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20121228
20121228
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is a painkiller. >> what sort of impact have you seen here in seattle? >> if you pull a group of people together from this community, someone in that group is going to have had a friend, a loved one that's either had difficulty with a prescription drug or potentially died from that. >> reporter: the unit responds to 45 calls a month for overdee overdeess. this is important. it can be difficult to tell if it's a painkiller or heroin because they come from the same ingredient and do the same sort of thing to your body. >> aside from needle tracks in the arms, someone who has had an overdose of pain medication like that or heroin, they could look very much the same. >> absolutely. they could be unconscious from a medication that they think is relatively safe for them because instead of getting it on the street, they get it from a pharmacist. >> these people are suffering from chronic pain. they know that a little bit of pain medication helps. so maybe a lot would help a lot more. >> reporter: when we arrive another medic is on the scene. >> somewhere in that parking garage there was a call of someo
don't know why, i mean, i should have moved back to seattle, washington to my family. it never entered my mind. i was 29 years old. i had the cutest kids on earth. here's a side story, men would say they like me. i was pretty. you have three children? where do they live? i would say they live with me, you jerk. where do you think they live, they are my children. no, i was always an activist. i was always an activist, always a leader. it never entered my mind that we weren't going to get through this. but i was educated. i had good job skills. i was articulate and you know i had a lot of spine. i wasn't afraid for asking what was due. i was outspoken, that is a better word to say. i was healthy and my children were healthy. a lot of welfare recipients they aren't any of that. i would say to my friends i don't know how these other women do this that don't have the advantages that i have? they would look at me like what do you care about these other women you are struggling. i cared. that's what i brought with me. i was an executive at an electronics company and on the city council and he
will continue to see wind and showers from seattle down through san francisco. that's a look at the national weather. we'll get a look at your local forecast after this. >>> if you're not awe fan of cold get out today because today is conditional. we'll see highs in the low to mid 40s with increasing clouds by noontime today. 41. 44 the high and then cooling quickly after 7:00 today as we drop into the 30s. snow starts around 2:00 or 3:00 a.m. and continues until 2:00 or 3:00 p.m. tomorrow and so the storm is in and out with one to two everyones add snow changes to rain and areas of dk off to the south and east, two to three inches of snow expected up to the north. d that's a look at yo weather. d that's a look at yo willie, over to you. >> maria, thanks a lot. later this morning, we're going to take a look back at how we covered the biggest stories of the year. obviously, the tragic school shooting in connecticut is fresh on everybody's minds. what were your biggest stories of the year? >> it feels so obvious, but i think the presidential election has to be on the list. something that we a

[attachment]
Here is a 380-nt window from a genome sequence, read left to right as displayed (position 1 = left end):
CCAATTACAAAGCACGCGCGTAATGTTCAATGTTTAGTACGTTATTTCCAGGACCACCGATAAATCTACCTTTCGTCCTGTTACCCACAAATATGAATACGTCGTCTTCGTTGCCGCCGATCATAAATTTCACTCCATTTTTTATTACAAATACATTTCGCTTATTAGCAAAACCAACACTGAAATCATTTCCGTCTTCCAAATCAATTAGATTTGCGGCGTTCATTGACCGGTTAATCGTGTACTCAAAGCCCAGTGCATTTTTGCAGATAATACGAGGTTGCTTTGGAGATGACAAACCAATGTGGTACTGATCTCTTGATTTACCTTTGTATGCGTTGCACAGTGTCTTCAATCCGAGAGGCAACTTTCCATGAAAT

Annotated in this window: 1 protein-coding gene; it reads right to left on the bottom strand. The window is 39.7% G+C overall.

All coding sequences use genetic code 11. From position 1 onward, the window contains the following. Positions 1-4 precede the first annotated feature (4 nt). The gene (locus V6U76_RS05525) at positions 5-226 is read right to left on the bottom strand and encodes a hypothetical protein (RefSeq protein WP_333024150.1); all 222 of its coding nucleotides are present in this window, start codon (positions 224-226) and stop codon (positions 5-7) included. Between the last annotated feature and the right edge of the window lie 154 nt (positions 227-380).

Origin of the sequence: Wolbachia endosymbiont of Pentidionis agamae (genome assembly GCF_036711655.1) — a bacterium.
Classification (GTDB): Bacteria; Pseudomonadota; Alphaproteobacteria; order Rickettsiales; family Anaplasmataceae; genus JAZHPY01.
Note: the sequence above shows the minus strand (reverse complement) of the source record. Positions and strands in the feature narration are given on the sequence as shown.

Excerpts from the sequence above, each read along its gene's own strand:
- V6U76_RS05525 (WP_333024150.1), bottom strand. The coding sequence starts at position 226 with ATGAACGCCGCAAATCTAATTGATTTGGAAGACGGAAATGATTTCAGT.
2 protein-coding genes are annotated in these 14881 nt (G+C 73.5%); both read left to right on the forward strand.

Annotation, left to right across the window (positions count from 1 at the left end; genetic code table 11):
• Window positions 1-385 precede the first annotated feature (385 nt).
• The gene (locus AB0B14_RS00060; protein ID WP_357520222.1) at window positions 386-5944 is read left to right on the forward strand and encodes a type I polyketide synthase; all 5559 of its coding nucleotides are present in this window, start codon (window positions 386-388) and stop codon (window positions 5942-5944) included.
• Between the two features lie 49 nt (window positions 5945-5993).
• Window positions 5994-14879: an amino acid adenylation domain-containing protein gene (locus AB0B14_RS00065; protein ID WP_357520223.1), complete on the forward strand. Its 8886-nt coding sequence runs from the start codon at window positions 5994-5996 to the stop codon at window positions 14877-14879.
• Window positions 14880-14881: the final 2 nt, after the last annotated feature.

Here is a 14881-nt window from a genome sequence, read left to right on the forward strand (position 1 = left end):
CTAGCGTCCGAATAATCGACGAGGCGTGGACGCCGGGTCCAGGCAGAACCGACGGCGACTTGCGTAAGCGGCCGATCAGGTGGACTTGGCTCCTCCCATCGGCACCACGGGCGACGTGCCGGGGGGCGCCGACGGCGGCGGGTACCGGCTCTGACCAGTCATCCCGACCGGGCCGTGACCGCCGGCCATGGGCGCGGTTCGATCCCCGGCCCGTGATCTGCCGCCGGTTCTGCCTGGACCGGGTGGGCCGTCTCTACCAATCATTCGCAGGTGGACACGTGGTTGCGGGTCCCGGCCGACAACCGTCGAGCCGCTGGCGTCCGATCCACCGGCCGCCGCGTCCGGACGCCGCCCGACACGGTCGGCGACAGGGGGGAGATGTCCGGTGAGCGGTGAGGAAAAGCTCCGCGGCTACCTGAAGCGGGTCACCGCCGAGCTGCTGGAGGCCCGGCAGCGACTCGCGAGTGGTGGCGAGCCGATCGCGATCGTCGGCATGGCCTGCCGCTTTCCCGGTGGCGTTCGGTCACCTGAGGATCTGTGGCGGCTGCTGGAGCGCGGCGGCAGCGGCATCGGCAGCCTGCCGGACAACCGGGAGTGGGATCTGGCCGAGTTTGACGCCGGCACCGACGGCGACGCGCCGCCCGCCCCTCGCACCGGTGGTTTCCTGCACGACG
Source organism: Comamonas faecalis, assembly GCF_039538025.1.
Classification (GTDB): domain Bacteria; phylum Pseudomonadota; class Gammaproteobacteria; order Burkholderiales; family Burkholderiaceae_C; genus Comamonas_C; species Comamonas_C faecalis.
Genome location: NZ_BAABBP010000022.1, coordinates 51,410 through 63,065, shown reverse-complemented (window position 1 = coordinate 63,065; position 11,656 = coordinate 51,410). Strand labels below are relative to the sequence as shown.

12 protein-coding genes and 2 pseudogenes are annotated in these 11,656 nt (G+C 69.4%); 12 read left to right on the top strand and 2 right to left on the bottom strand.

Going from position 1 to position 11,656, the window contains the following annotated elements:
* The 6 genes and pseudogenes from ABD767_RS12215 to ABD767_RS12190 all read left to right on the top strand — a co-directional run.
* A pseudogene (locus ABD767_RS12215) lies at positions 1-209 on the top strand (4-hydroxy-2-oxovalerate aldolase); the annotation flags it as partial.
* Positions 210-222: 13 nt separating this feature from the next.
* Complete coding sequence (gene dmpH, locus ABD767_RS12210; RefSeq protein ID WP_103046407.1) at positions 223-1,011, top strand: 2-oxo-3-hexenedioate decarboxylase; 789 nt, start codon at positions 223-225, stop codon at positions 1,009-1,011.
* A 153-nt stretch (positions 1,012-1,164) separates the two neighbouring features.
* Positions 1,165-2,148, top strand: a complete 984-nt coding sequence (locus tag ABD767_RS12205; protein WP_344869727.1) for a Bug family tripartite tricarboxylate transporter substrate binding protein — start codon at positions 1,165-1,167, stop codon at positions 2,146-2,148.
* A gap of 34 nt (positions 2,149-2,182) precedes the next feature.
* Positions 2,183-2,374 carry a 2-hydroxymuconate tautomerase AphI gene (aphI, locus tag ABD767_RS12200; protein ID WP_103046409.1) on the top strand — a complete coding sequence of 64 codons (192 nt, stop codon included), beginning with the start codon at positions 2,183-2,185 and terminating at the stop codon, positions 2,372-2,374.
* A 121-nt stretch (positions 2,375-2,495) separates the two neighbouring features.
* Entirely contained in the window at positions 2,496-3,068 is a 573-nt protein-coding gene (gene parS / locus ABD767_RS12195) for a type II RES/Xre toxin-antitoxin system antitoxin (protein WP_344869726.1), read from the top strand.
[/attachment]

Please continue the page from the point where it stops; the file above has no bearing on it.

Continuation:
you feel hopeless? >> i don't know why, i mean, i should have moved back to seattle, washington to my family. it never entered my mind. i was 29 years old. i had the cutest kids on earth. here's a side story, men would say they like me. i was pretty. you have three children? where do they live? i would say they live with me, you jerk. where do you think they live, they are my children. no, i was always an activist. i was always an activist, always a leader. it never entered my mind that we weren't going to get through this. but i was educated. i had good job skills. i was articulate and you know i had a lot of spine. i wasn't afraid for asking what was due. i was outspoken, that is a better word to say. i was healthy and my children were healthy. a lot of welfare recipients they aren't any of that. i would say to my friends i don't know how these other women do this that don't have the advantages that i have? they would look at me like what do you care about these other women you are struggling. i cared. that's what i brought with me. i was an executive at an electronics company and o
Search Results 0 to 3 of about 4

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